However long such people stand facing our gate, it will not be opened to them. However, that does not mean that they are being "detained without trial". They may be facing the locked gate to the UK, but behind them are not the walls of a prison cell.
Behind them lies the rest of the world, and the gates to other countries. It may not be immediately feasible to move them on, and the position may be a tiresome and expensive impasse, but there is in principle no breach of human rights in holding such people, securely, on the "outside" of our gate.
As a British-Jordanian who has served in HM Home Office I have great sympathy for Theresa May. Her frustration at what has come from Strasbourg is totally justifiable. Anyone who appears to be condoning killing innocent civilians or extolling terrorism is morally and legally reprehensible.
Concern for human rights should be taken very seriously. The fact that, even after a decade, no clear charges can be brought against Abu Qatada does inject a great dose of sobriety – as a last resort there is indeed an argument for subjecting him to a control order for a maximum of two years.
Strasbourg has argued that Abu Qatada might not receive a fair trial in Jordan and/or be subjected to torture in Amman. This does not take into account the substantial reforms that Jordan has undergone in the past year. King Abdullah has courageously sacked the former head of the Jordanian security services. Jordan has strengthened the capability of its judiciary and has publicly tried many such extremists with full legal representation.
Jordan has sadly had its share of suicide attacks that have even wiped out Jordanian families on their wedding days. Yet the perpetrators received fair trials. Not a single international organisation has voiced any misgivings about such trials.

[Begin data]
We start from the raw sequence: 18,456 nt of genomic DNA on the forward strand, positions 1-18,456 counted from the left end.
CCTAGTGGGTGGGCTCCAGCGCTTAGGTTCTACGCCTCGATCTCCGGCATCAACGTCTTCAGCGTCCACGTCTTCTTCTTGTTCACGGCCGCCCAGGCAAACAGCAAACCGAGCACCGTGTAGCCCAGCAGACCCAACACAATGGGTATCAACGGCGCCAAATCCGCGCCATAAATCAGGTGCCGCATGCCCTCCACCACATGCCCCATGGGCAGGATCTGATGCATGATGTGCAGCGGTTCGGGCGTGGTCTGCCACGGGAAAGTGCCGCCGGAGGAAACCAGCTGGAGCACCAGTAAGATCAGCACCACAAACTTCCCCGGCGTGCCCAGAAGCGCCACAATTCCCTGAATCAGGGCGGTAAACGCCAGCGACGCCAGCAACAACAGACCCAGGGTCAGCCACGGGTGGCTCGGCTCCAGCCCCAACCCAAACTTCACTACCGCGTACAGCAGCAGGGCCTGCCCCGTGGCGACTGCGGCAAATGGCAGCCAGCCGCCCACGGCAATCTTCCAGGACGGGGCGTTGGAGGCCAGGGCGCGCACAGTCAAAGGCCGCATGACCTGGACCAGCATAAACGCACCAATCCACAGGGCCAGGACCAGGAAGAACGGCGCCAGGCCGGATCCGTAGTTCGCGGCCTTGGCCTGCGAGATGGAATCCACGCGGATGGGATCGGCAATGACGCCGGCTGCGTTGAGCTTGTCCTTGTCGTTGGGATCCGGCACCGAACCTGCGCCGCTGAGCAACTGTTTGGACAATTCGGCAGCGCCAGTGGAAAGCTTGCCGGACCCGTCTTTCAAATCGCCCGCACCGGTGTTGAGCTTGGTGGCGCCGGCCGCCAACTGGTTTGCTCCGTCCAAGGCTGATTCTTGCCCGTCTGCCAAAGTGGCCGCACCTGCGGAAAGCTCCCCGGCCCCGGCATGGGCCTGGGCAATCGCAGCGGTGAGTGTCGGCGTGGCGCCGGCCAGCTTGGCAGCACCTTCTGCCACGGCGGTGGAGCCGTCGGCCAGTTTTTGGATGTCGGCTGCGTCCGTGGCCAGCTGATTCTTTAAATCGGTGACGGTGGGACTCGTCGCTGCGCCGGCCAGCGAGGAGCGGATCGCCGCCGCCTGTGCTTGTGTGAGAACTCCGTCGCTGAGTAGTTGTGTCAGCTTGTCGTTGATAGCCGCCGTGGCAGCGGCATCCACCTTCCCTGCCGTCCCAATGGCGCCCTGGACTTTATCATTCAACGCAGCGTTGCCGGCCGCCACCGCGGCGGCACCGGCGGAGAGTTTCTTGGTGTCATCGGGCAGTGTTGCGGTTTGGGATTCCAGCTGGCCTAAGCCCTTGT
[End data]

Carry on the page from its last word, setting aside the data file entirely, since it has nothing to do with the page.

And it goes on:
Dr Lu'ayy Minwer Al-Rimawi
Exodus from Whitehall
The Institute for Government is absolutely right to draw attention to the risks of senior civil servants leaving ("Goodbye, minister: civil service hit by staff exodus", 6 February). The risks are all the greater because the current Civil Service seems incapable of learning from history and from the mistakes (and sometimes the successes) of their predecessors. They tend re-invent the wheel, often in the shape of a rectangle.
A further risk is that because the senior people recruited from outside are not given much by way of induction training or support from experienced civil servants they simply do not understand the importance of maintaining public-service values. Not everything that "Sir Humphrey" did was misguided.
Birchington on Sea, Kent
We all like to feel that we are indispensable, and that the world would stop if we weren't at the helm. We aren't and it won't.
Making space at the top of the ladder means that more of those on the lower rungs could be promoted, making even more space at the very bottom, ready to accept some of those young unemployed.
So what, if the inexperienced don't complete tasks "in the old way"? The new people would find different ways to do the job, and may even do a better job (perish the thought) – but the job would still get done.
Let this exodus happen. Let these civil servants walk away to enjoy their retirement.
Strabane, Co Tyrone
As a long-serving civil servant, I do not accept your view that an exodus at the top would in any way affect the day-to-day business of running the Civil Service. I never had any confidence in the "top". Most of them came direct from Oxbridge with no or little experience of real life.